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Letter — Minimum speed limits must be implemented on roadways

To the Editor:

While driving through this area, I have twice encountered Amish horse-drawn carriages in which I have almost hit with my car. These occurred when I suddenly came upon them while cresting a hill on both routes 24 and 60. On one of these occasions, I almost wrecked my car trying to avoid them as I only had less than a second of reaction time to swerve around them.

Eighteenth century modes of transportation do not belong on modern roadways. Not only are they endangering themselves, but they are also putting the other vehicle operators at risk as well. Our roads in this area are not designed for carriages, which travel only five to eight miles per hour which could be 50 miles an hour under the posted speed limit. There are laws that address this very thing in other areas and need to be investigated for this region.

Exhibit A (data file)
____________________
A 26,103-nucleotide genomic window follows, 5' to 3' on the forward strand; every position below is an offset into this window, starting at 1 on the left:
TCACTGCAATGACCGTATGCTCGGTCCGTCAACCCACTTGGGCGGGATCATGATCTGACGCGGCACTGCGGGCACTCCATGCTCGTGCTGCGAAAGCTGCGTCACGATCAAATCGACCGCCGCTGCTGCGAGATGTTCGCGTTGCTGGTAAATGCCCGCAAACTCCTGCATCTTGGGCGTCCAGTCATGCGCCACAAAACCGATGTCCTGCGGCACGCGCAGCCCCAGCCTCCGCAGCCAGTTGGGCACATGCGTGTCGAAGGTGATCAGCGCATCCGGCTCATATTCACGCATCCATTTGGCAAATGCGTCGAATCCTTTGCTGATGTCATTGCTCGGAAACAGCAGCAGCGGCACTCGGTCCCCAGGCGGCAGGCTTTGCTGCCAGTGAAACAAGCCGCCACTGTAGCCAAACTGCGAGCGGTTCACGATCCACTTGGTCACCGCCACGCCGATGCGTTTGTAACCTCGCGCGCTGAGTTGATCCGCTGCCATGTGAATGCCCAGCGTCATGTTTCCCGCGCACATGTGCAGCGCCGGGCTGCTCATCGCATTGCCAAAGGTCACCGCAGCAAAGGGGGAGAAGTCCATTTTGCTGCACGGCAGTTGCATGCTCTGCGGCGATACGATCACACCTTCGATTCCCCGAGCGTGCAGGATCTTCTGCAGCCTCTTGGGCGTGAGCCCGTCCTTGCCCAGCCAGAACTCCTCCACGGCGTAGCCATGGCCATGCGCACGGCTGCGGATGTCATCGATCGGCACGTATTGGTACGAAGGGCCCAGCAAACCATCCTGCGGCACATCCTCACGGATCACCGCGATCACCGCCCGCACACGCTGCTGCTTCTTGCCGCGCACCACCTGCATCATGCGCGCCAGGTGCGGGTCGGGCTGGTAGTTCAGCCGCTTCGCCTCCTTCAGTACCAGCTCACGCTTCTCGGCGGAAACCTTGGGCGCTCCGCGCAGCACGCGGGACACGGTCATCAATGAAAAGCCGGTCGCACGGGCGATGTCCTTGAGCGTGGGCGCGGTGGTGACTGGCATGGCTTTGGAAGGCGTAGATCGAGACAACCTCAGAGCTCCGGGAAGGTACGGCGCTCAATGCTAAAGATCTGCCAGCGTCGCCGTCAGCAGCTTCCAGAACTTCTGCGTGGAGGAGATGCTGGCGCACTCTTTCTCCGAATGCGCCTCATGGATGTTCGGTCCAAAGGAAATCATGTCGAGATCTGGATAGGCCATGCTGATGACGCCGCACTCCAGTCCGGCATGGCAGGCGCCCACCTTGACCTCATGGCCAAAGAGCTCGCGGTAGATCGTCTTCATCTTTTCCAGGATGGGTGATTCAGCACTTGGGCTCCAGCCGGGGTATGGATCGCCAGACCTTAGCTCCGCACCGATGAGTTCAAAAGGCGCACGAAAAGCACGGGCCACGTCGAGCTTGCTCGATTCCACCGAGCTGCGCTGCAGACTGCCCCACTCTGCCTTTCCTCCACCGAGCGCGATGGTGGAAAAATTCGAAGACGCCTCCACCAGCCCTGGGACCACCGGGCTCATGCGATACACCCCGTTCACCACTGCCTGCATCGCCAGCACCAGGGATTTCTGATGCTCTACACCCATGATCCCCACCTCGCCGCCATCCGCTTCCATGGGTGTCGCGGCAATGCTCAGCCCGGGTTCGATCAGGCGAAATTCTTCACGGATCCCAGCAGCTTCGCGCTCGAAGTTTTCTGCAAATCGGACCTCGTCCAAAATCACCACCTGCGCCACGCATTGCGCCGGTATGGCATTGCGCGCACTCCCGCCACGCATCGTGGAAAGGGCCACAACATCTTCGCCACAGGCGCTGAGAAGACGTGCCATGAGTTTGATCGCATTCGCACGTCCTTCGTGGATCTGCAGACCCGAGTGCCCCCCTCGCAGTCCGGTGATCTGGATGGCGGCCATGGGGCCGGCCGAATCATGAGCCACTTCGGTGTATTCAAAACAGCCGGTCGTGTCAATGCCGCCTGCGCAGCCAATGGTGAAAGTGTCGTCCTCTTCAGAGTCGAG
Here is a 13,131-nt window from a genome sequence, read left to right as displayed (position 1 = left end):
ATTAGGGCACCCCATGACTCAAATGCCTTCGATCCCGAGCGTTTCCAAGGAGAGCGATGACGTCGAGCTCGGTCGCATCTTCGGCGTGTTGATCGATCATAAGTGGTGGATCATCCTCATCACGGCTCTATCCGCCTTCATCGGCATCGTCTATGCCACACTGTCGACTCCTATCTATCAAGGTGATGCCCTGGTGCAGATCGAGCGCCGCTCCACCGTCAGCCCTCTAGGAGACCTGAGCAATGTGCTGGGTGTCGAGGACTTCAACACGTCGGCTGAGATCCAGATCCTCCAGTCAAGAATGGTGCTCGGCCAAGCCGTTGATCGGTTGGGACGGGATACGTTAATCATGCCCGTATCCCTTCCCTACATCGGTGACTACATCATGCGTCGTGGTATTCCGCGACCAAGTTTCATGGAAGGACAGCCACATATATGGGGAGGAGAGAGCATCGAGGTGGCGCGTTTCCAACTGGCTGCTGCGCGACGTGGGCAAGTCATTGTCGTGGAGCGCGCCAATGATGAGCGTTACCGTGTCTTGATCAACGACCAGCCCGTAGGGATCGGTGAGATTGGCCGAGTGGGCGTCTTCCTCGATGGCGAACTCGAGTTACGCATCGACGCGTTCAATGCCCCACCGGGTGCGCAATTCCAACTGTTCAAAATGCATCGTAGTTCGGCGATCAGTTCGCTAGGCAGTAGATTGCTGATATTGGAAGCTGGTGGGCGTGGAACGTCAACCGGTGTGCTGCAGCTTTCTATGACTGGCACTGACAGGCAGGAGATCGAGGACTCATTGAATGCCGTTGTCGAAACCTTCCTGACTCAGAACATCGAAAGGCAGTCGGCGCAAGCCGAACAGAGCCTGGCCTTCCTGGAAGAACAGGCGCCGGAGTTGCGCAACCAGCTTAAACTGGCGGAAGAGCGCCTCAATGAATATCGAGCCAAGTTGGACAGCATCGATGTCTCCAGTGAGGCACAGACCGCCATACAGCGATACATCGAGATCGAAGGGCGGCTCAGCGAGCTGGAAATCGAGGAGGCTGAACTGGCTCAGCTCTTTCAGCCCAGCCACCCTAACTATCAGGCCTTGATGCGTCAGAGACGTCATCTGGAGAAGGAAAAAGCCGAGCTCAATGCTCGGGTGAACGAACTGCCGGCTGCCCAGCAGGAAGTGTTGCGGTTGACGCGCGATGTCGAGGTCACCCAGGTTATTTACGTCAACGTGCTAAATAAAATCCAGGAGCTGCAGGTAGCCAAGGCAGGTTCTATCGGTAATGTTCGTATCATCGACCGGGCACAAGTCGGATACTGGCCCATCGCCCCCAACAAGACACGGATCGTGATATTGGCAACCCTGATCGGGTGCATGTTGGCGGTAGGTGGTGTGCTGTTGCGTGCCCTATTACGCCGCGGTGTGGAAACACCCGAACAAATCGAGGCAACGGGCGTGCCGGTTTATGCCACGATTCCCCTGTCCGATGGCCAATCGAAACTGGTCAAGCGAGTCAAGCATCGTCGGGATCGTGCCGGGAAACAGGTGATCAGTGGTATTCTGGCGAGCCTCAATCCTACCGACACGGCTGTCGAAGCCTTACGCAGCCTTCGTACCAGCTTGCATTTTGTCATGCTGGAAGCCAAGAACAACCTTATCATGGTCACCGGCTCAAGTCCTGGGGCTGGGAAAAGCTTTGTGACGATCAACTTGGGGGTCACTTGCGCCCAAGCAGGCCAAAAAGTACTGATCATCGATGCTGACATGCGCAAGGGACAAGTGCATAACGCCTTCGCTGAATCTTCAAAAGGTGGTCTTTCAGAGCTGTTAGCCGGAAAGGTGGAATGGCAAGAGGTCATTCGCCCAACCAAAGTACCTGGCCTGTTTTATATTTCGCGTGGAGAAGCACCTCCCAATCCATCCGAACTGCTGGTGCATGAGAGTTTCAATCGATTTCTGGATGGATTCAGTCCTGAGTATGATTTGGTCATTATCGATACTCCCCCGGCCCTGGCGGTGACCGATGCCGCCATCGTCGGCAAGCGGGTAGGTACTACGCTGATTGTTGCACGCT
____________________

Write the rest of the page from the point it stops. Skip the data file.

I have seen the Amish ride tractors on Route 15 north of Dillwyn as well as seen them operate two-stroke gas powered weed trimmers on their farms. If they indeed use internal combustion engines, then they should be required to operate motor vehicles. Our roads were engineered for motor vehicle use and cannot accommodate slow horse-drawn carriages traveling far under the posted speed limit. There are no road shoulders for them to use as they have in other Amish-populated areas such as southern Maryland, Pennsylvania and Ohio. The carriage I almost hit with my car had four young children sitting in the back of it. It was a disaster just waiting to happen.

In California where dune buggies are popular, they attach fifteen-foot fiberglass flags to them for better visibility for when they are behind the sand dunes to alert the other drivers of their location. The same should be required for these buggies so people who are cresting a hill can see if some slow-moving vehicle is ahead before they suddenly come upon them, collide with them and kill someone.

The laws of physics dictate a wooden horse carriage will lose to a fully loaded log truck or a four-door sedan every time. Let us somehow put an end to this risk.

Paul Barlow

Buckingham